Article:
While Paul spends the majority of his time in Romans demonstrating the correct foundation for sin, righteousness, justification, grace, and universal themes which encompass all of humanity, Paul does not end there.  Once we examine the plight of humanity with the proper foundation, it is obvious that Messiah had to come and suffer for sins if mankind is to be justified.  Messiah must fulfill the picture that Abel’s life and death painted as the unrighteous put the righteous to death.  Yet Israel’s Messiah has more to fulfill than just to be crucified and rise again.  Paul takes three chapters in the middle of Romans (chapters 9-11) in which he brings to the forefront the question of God’s plan for Israel.


The question of Jesus being the Messiah for the nation of Israel and the Savior for all humanity is not an either/or issue; it is clearly both/and.    The same Savior for humanity is the Christ for Israel.  This is where I’m having a hard time finding my identity.  Covenant Theologians would say that there is no need for God to fulfill any promises to the nation of Israel since the Messiah has redeemed all of humanity.  The church has spiritually received all of those blessings promised to the nation of Israel so there is nothing left to fulfill.  Dispensationalists, on the other hand, will place the plan for the nation of Israel on pause once Pentecost took place.  At the end of the age, God’s plan for Israel will once again begin to unfold.


The problem with the CT point of view is that Paul would not spend three chapters talking about his desire for the nation of Israel to be saved if God was done with the nation of Israel.  Paul overtly states that God is not done with Israel, but will fulfill His plan for them, including “all Israel will be saved.”  Paul has already gone through God’s plan for humanity to be saved by grace through faith in the Messiah.  Now in Romans 9-11, this same Jesus as the last Adam is the Deliverer of the nation of Israel to nationally take away their sins immediately following the current time wherein Israel is spiritually blinded.  So CT’s assertions that God is spiritually fulfilling His promises to the nation of Israel via the church make no sense upon examining Romans 9-11 as a future part of God’s plan to redeem humanity to Himself.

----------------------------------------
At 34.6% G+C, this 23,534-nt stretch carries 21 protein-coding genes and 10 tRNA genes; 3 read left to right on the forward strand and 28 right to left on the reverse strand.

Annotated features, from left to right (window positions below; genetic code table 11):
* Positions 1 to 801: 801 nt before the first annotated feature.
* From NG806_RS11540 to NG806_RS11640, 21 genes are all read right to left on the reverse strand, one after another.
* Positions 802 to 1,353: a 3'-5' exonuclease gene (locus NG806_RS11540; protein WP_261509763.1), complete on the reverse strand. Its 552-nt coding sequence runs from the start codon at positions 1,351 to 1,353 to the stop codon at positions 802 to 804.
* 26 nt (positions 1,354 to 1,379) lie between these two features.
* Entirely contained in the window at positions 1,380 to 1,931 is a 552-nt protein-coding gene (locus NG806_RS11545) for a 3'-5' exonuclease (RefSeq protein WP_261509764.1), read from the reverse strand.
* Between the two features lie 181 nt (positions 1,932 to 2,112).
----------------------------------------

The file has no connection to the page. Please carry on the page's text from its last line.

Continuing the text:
The problem for dispensationalists is the divorcement of God’s plan for humanity from God’s plan for Israel.  Messiah coming to die for the sins of humanity IS God’s plan for Israel.  To say that God’s plan for Israel was placed on pause for this current time is to ignore Paul’s applications in Romans 9-11.  Paul claimed to be an Israelite through whom God was currently working.  Paul also asserted that while Israel as a nation was under blindness, a remnant of Israelites were saved and believing Gentiles were grafted into that very assembly.  The continuity between Israel and the church as portrayed in Romans 9-11 is simply ignored by dispensationalists. 


As if Paul had not said enough about God’s future plan for Israel, we have the salvation of the Gentiles contained within Romans 15:8-12.  Paul quotes four OT prophecies which show Israel saved with Gentiles also praising God alongside the nation of Israel.  The settings are various but always point to the establishment of a Messianic Kingdom wherein the nation of Israel is the centerpiece as Gentiles also praise the God of Israel.  It almost seems incongruous.  Paul has spent chapters writing about justification by grace through faith, yet he concludes his letter with hope that the nation of Israel will wake from her spiritual sleep, Romans 11:8, at which time Gentile nations will find favor with God, Romans 11:15, 15:8-12. 


In summary, Paul’s theology of sin, righteousness, and judgement find their foundation in Genesis 1-4.  Once we establish that foundation, we move onto God’s plan for the nation of Israel.  Far from replacing that plan for Israel with a plan for all mankind, or for the elect, Paul demonstrates that because Messiah has justified all who believe, both Israelite and Gentile, this proves that God will fulfill His word to the nation of Israel when their spiritual blindness is lifted and they awake from their spiritual sleep.


Where would Paul’s theology be without Genesis 1-4 and the Seed Promise? 


Have fun and stay busy – Luke 19:13


-The Orange Mailman